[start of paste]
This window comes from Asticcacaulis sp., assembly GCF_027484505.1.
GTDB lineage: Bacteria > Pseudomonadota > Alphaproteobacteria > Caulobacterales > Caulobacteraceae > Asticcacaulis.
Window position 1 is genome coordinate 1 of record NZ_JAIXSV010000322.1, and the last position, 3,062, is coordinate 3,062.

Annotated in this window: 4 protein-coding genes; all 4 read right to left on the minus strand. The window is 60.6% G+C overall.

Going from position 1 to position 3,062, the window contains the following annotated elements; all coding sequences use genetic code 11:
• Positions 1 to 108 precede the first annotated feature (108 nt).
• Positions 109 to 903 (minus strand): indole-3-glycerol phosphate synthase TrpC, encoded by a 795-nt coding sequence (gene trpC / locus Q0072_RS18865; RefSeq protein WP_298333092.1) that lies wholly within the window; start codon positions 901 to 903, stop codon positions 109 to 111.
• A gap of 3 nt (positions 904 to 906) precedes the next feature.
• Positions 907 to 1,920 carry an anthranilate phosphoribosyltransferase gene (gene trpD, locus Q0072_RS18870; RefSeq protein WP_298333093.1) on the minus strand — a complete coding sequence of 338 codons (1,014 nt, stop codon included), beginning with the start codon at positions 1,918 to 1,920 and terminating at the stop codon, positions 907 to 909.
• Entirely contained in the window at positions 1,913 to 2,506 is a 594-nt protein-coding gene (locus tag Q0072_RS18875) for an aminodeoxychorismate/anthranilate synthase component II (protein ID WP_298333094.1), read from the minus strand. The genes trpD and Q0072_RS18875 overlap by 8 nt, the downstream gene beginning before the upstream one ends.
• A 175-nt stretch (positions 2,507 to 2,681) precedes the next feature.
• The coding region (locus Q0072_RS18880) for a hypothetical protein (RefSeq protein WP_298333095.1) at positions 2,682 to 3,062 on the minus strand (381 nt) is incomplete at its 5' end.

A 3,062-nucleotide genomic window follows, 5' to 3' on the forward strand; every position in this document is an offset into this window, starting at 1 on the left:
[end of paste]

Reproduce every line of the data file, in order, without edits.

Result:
This window comes from Asticcacaulis sp., assembly GCF_027484505.1.
GTDB lineage: Bacteria > Pseudomonadota > Alphaproteobacteria > Caulobacterales > Caulobacteraceae > Asticcacaulis.
Window position 1 is genome coordinate 1 of record NZ_JAIXSV010000322.1, and the last position, 3,062, is coordinate 3,062.

Annotated in this window: 4 protein-coding genes; all 4 read right to left on the minus strand. The window is 60.6% G+C overall.

Going from position 1 to position 3,062, the window contains the following annotated elements; all coding sequences use genetic code 11:
• Positions 1 to 108 precede the first annotated feature (108 nt).
• Positions 109 to 903 (minus strand): indole-3-glycerol phosphate synthase TrpC, encoded by a 795-nt coding sequence (gene trpC / locus Q0072_RS18865; RefSeq protein WP_298333092.1) that lies wholly within the window; start codon positions 901 to 903, stop codon positions 109 to 111.
• A gap of 3 nt (positions 904 to 906) precedes the next feature.
• Positions 907 to 1,920 carry an anthranilate phosphoribosyltransferase gene (gene trpD, locus Q0072_RS18870; RefSeq protein WP_298333093.1) on the minus strand — a complete coding sequence of 338 codons (1,014 nt, stop codon included), beginning with the start codon at positions 1,918 to 1,920 and terminating at the stop codon, positions 907 to 909.
• Entirely contained in the window at positions 1,913 to 2,506 is a 594-nt protein-coding gene (locus tag Q0072_RS18875) for an aminodeoxychorismate/anthranilate synthase component II (protein ID WP_298333094.1), read from the minus strand. The genes trpD and Q0072_RS18875 overlap by 8 nt, the downstream gene beginning before the upstream one ends.
• A 175-nt stretch (positions 2,507 to 2,681) precedes the next feature.
• The coding region (locus Q0072_RS18880) for a hypothetical protein (RefSeq protein WP_298333095.1) at positions 2,682 to 3,062 on the minus strand (381 nt) is incomplete at its 5' end.

A 3,062-nucleotide genomic window follows, 5' to 3' on the forward strand; every position in this document is an offset into this window, starting at 1 on the left: